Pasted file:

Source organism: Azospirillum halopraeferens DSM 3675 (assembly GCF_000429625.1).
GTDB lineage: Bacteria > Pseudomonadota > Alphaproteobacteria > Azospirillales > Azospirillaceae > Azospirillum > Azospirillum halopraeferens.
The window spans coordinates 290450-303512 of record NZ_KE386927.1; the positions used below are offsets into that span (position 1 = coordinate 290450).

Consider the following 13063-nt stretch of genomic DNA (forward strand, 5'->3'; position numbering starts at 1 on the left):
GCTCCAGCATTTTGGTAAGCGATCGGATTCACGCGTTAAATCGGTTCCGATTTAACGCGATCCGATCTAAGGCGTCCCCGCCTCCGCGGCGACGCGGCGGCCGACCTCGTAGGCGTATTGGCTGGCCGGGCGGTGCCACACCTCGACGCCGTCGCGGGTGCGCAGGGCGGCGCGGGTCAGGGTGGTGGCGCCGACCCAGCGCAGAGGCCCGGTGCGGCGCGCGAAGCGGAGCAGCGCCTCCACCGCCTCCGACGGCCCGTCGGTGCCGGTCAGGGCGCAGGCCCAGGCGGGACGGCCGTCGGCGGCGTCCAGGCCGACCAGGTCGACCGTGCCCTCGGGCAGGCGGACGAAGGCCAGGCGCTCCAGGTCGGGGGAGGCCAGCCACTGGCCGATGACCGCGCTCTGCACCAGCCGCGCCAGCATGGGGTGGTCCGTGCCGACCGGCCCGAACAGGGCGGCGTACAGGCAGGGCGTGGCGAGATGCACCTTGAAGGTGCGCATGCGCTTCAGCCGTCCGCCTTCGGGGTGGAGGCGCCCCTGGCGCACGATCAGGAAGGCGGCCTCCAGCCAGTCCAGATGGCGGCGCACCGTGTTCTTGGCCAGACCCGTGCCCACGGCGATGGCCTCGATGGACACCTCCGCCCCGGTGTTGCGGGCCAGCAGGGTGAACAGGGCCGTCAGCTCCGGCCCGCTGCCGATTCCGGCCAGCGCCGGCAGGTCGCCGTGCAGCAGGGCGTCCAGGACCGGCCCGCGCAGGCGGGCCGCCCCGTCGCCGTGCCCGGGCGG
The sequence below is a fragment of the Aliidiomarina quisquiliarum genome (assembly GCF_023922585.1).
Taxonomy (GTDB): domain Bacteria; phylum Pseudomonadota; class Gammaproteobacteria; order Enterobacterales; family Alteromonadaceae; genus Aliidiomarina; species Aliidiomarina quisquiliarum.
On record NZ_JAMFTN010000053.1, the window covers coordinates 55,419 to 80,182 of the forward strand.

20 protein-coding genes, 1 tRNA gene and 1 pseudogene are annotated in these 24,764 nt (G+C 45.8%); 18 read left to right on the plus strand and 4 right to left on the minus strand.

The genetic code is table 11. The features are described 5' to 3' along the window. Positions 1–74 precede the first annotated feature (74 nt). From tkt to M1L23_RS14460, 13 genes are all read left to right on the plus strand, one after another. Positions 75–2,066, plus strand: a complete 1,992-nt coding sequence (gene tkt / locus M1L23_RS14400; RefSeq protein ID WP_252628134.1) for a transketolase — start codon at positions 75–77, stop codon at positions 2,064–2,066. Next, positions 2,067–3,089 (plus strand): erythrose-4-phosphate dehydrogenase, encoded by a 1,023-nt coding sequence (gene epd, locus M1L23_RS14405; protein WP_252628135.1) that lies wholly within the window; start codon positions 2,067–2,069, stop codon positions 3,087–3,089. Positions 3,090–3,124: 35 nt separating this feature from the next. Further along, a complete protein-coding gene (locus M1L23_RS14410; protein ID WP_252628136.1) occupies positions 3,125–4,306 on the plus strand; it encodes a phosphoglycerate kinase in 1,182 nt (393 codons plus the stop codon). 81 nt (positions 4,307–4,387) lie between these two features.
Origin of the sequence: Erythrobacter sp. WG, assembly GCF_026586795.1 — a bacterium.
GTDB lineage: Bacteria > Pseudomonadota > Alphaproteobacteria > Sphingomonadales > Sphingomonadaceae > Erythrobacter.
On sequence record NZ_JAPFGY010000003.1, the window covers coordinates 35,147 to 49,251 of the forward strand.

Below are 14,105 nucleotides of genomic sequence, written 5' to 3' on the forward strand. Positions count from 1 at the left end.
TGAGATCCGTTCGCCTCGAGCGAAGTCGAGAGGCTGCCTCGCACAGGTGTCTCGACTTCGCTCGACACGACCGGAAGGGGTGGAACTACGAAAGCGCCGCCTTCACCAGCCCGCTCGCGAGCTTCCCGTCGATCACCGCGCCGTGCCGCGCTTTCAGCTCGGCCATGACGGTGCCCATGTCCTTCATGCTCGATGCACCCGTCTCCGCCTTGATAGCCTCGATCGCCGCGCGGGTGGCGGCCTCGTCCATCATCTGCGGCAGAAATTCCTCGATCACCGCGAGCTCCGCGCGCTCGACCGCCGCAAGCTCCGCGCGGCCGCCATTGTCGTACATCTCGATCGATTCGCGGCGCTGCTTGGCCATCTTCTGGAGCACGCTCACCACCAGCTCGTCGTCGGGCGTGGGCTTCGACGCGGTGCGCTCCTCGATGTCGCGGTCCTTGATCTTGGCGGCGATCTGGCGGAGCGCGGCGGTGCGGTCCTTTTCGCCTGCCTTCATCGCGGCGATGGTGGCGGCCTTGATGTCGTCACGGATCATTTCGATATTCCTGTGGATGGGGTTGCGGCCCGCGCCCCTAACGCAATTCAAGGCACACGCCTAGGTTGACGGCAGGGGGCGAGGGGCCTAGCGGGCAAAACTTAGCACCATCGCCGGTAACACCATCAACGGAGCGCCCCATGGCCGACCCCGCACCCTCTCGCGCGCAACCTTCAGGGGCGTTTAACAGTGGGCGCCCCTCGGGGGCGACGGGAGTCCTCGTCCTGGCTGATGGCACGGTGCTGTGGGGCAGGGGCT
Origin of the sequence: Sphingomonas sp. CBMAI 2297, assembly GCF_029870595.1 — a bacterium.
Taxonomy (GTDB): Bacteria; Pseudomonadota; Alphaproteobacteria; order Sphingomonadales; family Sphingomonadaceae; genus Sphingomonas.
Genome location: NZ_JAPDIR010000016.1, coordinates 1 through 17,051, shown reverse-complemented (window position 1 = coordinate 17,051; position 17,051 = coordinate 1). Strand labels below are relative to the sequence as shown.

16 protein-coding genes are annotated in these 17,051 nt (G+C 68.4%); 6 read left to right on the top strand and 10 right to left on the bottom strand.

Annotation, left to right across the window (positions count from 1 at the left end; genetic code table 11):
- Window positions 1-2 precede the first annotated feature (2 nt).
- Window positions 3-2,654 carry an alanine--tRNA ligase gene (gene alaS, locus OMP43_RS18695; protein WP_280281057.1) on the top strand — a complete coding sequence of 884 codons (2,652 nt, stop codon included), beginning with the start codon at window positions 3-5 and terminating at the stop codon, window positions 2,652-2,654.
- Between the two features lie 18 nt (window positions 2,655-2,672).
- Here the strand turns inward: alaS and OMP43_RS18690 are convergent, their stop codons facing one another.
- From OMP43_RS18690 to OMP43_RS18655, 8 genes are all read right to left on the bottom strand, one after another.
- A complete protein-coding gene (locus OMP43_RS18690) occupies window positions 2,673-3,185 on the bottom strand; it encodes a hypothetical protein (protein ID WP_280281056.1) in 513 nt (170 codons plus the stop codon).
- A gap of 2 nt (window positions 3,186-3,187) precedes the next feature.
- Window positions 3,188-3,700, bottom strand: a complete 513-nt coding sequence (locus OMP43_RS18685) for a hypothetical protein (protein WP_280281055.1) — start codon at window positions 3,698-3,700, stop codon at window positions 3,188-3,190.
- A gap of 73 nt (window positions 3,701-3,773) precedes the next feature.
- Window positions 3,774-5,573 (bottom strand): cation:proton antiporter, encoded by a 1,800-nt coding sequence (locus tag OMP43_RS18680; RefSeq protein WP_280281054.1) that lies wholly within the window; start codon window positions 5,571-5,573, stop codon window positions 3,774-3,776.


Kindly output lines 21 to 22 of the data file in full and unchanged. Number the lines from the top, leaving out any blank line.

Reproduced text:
- Window positions 1-2 precede the first annotated feature (2 nt).
- Window positions 3-2,654 carry an alanine--tRNA ligase gene (gene alaS, locus OMP43_RS18695; protein WP_280281057.1) on the top strand — a complete coding sequence of 884 codons (2,652 nt, stop codon included), beginning with the start codon at window positions 3-5 and terminating at the stop codon, window positions 2,652-2,654.